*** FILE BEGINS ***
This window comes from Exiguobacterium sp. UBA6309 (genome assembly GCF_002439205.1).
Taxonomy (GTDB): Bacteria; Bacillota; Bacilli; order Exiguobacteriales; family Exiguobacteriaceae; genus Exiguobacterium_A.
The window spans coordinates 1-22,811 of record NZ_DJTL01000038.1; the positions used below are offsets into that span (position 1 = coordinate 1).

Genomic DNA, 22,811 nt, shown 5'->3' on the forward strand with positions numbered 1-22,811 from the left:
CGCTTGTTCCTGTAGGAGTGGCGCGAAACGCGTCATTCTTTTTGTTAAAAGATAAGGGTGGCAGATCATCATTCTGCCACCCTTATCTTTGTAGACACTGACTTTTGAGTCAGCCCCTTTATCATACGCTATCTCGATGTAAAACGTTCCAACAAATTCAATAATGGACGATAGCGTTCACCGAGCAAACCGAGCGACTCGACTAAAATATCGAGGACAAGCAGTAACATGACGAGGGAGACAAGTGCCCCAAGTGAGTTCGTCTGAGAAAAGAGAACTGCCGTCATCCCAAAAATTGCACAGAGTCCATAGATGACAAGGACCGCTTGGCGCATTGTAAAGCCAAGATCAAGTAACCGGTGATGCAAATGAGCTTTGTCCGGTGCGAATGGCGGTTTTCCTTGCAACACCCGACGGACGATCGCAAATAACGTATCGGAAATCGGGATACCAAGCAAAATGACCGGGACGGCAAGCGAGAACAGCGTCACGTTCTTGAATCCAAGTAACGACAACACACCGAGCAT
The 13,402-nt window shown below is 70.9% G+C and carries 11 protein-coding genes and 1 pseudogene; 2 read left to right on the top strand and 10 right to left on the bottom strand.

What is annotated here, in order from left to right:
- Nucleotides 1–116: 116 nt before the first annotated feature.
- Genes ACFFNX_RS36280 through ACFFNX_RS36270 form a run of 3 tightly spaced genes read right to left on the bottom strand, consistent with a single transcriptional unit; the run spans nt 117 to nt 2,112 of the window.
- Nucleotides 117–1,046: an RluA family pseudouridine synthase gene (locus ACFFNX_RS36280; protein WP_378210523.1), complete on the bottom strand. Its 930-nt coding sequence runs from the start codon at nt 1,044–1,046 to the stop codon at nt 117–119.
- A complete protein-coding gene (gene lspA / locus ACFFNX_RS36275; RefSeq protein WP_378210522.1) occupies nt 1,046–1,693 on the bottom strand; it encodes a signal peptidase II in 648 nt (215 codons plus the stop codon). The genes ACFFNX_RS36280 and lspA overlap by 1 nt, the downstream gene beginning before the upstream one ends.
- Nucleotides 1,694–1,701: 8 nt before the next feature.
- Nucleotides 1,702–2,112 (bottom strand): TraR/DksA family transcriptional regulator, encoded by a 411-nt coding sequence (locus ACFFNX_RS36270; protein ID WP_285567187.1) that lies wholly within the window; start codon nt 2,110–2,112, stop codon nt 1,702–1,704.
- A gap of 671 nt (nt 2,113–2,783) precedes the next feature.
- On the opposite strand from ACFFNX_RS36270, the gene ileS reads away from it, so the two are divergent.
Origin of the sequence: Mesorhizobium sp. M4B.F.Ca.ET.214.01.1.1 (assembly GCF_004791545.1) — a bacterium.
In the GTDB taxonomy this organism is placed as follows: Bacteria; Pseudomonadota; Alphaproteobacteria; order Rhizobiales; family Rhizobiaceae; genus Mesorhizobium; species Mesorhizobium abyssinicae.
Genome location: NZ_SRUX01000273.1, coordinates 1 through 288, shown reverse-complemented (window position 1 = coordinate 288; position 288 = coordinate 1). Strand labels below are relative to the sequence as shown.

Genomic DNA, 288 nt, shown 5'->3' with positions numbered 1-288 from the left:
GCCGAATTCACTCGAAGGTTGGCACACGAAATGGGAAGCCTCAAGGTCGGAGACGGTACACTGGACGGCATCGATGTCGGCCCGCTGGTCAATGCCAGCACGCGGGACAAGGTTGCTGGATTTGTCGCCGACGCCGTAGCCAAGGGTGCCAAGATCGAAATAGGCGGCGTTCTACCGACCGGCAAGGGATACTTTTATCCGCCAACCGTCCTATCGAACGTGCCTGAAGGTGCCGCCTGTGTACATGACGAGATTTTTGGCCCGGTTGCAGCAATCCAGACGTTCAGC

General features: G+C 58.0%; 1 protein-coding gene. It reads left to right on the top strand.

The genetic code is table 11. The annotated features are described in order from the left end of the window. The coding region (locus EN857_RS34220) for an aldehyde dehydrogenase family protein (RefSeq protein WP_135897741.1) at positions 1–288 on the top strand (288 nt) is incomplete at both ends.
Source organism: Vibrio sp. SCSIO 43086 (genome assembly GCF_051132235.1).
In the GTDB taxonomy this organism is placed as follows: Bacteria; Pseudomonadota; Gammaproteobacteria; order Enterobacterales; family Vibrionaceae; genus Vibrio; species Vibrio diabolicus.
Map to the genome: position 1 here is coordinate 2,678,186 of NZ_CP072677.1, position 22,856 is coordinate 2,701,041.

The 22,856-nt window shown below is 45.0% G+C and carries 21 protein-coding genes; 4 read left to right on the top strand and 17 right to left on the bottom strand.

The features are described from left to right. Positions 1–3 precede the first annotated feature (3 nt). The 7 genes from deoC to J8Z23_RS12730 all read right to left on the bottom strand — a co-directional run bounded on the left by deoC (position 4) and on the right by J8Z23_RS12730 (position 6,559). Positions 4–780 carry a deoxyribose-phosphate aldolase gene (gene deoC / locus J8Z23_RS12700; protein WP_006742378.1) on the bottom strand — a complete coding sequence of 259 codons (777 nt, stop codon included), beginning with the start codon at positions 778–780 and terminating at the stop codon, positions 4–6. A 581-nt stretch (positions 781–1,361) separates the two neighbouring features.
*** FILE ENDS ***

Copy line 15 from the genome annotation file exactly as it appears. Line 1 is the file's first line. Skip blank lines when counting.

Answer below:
- On the opposite strand from ACFFNX_RS36270, the gene ileS reads away from it, so the two are divergent.